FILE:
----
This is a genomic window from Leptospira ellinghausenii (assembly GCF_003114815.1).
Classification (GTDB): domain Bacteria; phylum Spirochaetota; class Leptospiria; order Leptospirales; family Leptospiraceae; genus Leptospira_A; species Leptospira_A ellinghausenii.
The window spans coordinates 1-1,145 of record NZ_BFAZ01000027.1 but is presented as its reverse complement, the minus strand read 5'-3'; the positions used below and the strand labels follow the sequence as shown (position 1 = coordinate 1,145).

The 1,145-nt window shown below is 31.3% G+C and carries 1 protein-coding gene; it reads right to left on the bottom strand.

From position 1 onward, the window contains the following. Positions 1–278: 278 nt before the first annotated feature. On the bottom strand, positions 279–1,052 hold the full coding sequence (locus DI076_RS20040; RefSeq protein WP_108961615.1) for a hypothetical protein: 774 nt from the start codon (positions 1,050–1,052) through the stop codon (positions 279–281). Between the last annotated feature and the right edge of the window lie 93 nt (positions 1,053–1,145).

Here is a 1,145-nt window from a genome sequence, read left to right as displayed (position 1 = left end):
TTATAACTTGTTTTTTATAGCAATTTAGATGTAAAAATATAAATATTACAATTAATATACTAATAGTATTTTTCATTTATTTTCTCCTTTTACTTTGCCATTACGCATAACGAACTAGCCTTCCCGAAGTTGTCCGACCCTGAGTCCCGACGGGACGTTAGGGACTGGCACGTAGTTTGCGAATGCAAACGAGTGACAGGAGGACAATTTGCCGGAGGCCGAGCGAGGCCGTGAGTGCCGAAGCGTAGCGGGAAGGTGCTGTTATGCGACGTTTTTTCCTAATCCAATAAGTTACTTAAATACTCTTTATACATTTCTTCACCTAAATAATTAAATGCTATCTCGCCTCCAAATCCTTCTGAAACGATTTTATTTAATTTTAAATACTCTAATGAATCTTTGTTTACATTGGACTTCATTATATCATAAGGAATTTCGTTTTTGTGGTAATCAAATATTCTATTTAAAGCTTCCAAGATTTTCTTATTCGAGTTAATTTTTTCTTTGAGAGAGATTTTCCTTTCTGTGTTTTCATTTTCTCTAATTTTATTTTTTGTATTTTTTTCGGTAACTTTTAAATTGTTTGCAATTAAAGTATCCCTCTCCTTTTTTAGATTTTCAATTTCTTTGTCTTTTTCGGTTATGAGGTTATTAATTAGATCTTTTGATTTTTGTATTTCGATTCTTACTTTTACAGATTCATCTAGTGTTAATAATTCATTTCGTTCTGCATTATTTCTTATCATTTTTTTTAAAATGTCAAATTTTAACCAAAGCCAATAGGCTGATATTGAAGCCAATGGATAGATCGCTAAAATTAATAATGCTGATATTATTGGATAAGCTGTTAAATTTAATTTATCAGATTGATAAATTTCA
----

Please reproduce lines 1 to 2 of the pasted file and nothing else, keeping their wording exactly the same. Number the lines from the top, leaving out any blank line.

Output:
This is a genomic window from Leptospira ellinghausenii (assembly GCF_003114815.1).
Classification (GTDB): domain Bacteria; phylum Spirochaetota; class Leptospiria; order Leptospirales; family Leptospiraceae; genus Leptospira_A; species Leptospira_A ellinghausenii.